Dynamat Inside of Speakers?

Discussion in 'Archived Threads 2001-2004' started by Mikey_G, May 12, 2002.

  1. Mikey_G

    Mikey_G Auditioning

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    I have some speakers that I want to tune up. They are some older JBL's. I was wondering if putting a lining inside the speaker like dynamat will imrove sound. I know the deadened sound when you knock on the side of a speaker is good so I am trying to simulate the sound with the dynamat. Also the speakers are a sealed enclosure type system. Would polyfill also help out or worsen the sound. I know I should put it in and try to hear the difference but I guess I am just not as good at telling diffences as you guys. Thanks for the help
     
  2. JoelM

    JoelM Stunt Coordinator

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    I really think maybe polyfil is what you should look at. Sound deadening is more of getting an increase in sound within a given area. Eg. I sound deadened my car with 3 layers and gained 3db in cabin. If you did this inside of a speaker then it would have a harder time getting out. Polyfil is mostly used in sealed boxes and tricks it into thinking the box is a bigger volume...but this is limited. Do not expect a huge volume differential only 1/4 a cube or so. It's pretty cheap and can be bought in 5lb bags at fabric stores. I used it in my old 4 tempest setup before going ported. They were in 2.5^3 boxes and I added polyfil and it sounded a lot better.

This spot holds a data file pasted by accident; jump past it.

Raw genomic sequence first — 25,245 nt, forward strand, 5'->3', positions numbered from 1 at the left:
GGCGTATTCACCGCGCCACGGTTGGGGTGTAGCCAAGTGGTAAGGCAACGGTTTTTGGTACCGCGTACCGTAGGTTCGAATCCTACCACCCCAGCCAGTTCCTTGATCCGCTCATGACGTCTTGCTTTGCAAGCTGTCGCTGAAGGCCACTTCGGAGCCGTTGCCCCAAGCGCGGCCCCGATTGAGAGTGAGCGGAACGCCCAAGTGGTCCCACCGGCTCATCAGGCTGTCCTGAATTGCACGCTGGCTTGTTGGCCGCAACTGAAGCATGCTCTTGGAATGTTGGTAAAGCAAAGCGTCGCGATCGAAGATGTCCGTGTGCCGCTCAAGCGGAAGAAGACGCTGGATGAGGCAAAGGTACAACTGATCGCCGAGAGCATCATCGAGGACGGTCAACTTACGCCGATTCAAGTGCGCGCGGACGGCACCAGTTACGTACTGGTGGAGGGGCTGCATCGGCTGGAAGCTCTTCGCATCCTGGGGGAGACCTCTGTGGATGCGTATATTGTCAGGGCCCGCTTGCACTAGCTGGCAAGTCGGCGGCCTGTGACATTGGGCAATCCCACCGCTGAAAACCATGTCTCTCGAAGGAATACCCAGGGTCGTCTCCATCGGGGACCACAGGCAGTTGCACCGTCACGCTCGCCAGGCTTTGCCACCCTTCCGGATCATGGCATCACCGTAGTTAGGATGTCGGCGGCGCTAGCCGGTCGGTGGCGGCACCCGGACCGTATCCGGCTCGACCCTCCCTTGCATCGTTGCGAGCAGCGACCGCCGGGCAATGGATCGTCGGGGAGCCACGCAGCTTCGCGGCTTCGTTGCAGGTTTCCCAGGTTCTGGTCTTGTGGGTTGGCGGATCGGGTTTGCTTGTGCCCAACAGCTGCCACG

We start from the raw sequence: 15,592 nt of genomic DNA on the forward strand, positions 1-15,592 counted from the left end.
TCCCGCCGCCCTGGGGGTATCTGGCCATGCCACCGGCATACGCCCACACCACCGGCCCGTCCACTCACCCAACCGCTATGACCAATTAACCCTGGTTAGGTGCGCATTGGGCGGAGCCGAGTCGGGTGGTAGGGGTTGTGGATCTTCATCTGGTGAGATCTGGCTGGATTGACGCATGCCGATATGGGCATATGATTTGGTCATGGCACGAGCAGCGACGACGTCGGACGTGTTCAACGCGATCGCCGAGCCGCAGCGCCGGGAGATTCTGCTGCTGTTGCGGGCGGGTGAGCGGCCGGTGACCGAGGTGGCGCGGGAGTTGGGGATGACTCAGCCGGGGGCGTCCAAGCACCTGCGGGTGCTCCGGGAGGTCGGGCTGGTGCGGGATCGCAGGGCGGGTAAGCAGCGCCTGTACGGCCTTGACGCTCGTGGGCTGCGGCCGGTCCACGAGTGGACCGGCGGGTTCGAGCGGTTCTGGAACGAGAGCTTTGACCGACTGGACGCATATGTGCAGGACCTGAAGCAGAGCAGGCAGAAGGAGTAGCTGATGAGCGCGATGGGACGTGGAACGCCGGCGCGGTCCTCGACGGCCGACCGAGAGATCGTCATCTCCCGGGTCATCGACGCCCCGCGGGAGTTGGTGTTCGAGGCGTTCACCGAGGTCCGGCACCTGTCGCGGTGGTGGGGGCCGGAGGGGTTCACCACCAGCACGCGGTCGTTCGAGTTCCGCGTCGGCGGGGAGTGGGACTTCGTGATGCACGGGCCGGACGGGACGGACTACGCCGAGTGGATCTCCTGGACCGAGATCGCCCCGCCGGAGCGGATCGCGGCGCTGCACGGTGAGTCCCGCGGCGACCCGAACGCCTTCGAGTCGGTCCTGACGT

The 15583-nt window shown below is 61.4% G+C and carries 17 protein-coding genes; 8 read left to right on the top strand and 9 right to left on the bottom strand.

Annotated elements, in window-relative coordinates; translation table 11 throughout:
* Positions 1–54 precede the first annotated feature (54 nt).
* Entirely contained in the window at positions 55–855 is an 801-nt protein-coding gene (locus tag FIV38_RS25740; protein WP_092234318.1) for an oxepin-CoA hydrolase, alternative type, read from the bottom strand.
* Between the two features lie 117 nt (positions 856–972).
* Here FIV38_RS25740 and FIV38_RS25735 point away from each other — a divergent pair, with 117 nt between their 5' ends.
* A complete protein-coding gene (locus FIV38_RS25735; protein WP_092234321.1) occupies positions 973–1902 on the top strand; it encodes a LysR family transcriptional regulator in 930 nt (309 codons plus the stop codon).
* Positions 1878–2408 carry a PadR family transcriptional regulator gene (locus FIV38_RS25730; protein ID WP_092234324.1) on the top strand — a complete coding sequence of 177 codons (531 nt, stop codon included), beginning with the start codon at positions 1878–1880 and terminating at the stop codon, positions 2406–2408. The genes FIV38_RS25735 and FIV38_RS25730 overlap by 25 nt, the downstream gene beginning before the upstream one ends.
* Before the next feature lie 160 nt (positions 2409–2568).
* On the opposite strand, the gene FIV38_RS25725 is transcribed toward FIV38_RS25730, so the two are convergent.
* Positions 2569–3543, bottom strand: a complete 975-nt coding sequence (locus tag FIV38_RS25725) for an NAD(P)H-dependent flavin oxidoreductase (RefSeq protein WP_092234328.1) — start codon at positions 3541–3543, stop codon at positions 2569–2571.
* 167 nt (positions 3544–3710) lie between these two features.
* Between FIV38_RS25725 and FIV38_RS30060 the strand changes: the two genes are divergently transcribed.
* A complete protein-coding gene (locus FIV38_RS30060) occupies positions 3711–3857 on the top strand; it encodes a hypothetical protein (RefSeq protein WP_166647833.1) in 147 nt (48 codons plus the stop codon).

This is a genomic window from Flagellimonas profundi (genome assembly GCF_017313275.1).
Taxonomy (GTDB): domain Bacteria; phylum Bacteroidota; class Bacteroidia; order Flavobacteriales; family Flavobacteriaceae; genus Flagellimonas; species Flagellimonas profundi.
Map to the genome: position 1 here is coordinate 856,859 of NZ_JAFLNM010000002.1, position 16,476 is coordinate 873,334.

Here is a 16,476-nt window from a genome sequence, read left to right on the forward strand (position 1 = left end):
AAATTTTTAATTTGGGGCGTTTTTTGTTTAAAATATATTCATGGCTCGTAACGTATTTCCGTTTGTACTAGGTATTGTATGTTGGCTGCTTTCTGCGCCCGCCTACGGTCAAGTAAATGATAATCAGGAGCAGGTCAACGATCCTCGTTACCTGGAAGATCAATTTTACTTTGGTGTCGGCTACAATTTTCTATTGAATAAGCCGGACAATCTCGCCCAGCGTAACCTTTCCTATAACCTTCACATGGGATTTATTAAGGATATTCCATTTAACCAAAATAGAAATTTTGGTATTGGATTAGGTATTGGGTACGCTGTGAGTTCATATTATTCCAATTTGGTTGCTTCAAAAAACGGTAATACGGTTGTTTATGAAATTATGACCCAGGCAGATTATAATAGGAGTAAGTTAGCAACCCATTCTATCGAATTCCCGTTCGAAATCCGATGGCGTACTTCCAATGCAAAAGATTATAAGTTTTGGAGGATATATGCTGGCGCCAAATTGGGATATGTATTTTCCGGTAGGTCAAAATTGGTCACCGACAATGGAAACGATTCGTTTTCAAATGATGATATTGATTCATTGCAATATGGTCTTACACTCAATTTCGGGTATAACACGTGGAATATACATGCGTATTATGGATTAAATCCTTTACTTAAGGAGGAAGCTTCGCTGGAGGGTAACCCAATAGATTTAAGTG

3. Mikey_G

    Mikey_G Auditioning

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    Has anybody put Dynamat inside a speaker before? I can see hwat you mean though. I just thought that you wanted the speaker making the noise not the box the speaker was in? Maybe I am wrong.
     
  4. MarkO

    MarkO Second Unit

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    I think you might get better results with internal bracing.
     
  5. Ches Campbell

    Ches Campbell Stunt Coordinator

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    I have done dynamat in my car. It is desgined mainly to stop rattles. It is a dense material that is heavu anf perfect for stopping rattles. I have also put it on my floor and headliner and it did seem to help road noise a little. It has never been recommended to me to put dynamat inside of an enclosure. I just dont see it making any kind of improvment in sound. The best ways to deaden enclosures are internal bracing and beefed up walls (i.e. double layers of mdf). Maybe even fiberglassing the inside walls.

    Later
     
  6. Geoff L

    Geoff L Screenwriter

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    Being that the speakers are pre-built and not allowing you to get to the inside for real bracing, you might consider pulling the largest driver and try the following.

    ===========>

    (You did not mention the size of your speaker cabinits) so im going to assume their of bookshelf size.

    ===========>